Until recently, I also hadn’t setup an official performance budget and enforced it. This isn’t to say that I never did performance audits. I frequently use tools like PageSpeed Insights and take the feedback to make improvements. But what I had never done was set a list of metrics that I needed the site to meet, and enforce them using some automated tool.
The reasons for this were a combination of not knowing what exact numbers I should use for budgets as well as there being a disconnect between setting a budget and testing/enforcing it. This is why I was really excited when, at Google I/O this year, the Lighthouse team announced support for performance budgets that can be integrated with Lighthouse. We can now define a simple performance budget in a JSON file, which will be tested as part of the lighthouse audit!
I completely agree with Ire, and much in the same way I’ve tended to neglect sticking to a performance budget simply because the process of testing was so manual and tedious. But no more! As Ire shows in this post, you can even set Lighthouse up to test your budget with every PR in GitHub. That tool is called lighthousebot and it’s just what I’ve been looking for – an automated and predictable way to integrate a performance budget into every change that I make to a codebase.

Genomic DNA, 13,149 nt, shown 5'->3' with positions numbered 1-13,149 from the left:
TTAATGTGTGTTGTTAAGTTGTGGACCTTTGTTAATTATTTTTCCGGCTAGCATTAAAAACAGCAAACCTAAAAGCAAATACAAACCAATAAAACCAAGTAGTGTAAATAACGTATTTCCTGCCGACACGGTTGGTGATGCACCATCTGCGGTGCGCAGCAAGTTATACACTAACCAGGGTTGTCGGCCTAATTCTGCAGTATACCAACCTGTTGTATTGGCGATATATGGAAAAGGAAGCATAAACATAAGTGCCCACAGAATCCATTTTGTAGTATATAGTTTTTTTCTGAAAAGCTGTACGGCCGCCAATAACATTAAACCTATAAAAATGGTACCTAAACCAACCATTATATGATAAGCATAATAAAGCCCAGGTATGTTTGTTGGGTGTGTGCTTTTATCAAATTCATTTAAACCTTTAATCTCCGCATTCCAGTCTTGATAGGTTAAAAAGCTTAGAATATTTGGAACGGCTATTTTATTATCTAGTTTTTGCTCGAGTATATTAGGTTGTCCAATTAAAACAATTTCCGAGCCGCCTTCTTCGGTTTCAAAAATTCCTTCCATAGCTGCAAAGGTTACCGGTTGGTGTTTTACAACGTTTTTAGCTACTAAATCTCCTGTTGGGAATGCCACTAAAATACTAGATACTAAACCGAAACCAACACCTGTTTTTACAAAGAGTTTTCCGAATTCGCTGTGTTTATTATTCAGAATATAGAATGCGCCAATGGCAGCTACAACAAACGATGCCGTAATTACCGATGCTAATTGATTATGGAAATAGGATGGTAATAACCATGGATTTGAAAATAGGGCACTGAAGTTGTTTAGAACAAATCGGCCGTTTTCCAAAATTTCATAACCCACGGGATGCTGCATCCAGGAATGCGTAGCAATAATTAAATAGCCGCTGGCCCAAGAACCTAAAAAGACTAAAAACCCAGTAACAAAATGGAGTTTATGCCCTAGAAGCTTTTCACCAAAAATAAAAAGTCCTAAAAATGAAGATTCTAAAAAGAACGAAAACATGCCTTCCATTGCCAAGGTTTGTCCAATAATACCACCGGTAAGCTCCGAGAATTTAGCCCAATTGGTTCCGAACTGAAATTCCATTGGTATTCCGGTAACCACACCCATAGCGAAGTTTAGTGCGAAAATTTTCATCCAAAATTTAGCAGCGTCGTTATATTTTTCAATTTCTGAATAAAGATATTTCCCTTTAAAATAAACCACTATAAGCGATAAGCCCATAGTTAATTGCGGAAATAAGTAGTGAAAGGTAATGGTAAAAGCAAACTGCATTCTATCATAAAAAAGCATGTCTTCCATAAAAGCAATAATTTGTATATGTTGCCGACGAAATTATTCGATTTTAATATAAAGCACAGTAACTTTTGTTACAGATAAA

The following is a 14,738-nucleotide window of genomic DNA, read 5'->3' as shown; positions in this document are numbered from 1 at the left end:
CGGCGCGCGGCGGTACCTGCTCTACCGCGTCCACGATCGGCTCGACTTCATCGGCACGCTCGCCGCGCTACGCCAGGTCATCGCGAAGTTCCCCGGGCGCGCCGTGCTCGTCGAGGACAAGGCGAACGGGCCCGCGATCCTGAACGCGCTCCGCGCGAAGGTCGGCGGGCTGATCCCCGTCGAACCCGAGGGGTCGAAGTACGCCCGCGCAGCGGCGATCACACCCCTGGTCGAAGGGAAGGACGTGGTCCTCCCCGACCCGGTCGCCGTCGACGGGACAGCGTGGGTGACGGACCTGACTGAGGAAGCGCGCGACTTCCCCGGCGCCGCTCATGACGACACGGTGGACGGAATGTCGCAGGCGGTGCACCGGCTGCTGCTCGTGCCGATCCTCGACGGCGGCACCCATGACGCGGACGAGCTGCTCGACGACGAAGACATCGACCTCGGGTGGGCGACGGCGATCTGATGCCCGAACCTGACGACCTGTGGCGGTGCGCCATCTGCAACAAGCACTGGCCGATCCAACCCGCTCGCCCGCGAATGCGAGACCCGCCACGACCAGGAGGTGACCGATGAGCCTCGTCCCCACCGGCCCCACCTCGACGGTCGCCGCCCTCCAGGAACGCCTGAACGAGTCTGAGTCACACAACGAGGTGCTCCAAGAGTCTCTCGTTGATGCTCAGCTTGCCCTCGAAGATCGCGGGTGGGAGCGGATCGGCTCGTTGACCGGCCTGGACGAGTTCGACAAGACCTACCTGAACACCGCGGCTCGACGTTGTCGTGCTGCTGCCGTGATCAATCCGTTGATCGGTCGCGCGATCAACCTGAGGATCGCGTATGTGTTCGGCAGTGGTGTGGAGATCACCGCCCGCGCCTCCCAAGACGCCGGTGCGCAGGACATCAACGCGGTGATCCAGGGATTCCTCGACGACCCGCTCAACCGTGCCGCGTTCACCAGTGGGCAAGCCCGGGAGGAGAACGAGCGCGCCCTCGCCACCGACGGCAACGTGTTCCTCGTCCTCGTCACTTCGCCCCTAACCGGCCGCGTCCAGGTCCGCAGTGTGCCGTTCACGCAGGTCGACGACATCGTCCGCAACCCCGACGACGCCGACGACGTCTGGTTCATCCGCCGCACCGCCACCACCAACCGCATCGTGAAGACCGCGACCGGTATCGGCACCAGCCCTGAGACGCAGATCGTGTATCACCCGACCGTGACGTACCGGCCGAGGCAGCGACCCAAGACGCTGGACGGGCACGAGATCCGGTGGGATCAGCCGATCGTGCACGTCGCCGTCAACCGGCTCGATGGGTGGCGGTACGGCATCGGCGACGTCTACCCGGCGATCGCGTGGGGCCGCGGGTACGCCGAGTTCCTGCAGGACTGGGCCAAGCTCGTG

Today lighthousebot will comment on your PR after a test is complete and it will show you the before and after score:
How neat is that? This reminds me of Gareth Clubb’s recent post about improving web performance and building a culture around budgets in an organization. What better way to remind everyone about performance than right in GitHub after each and every change that they make?
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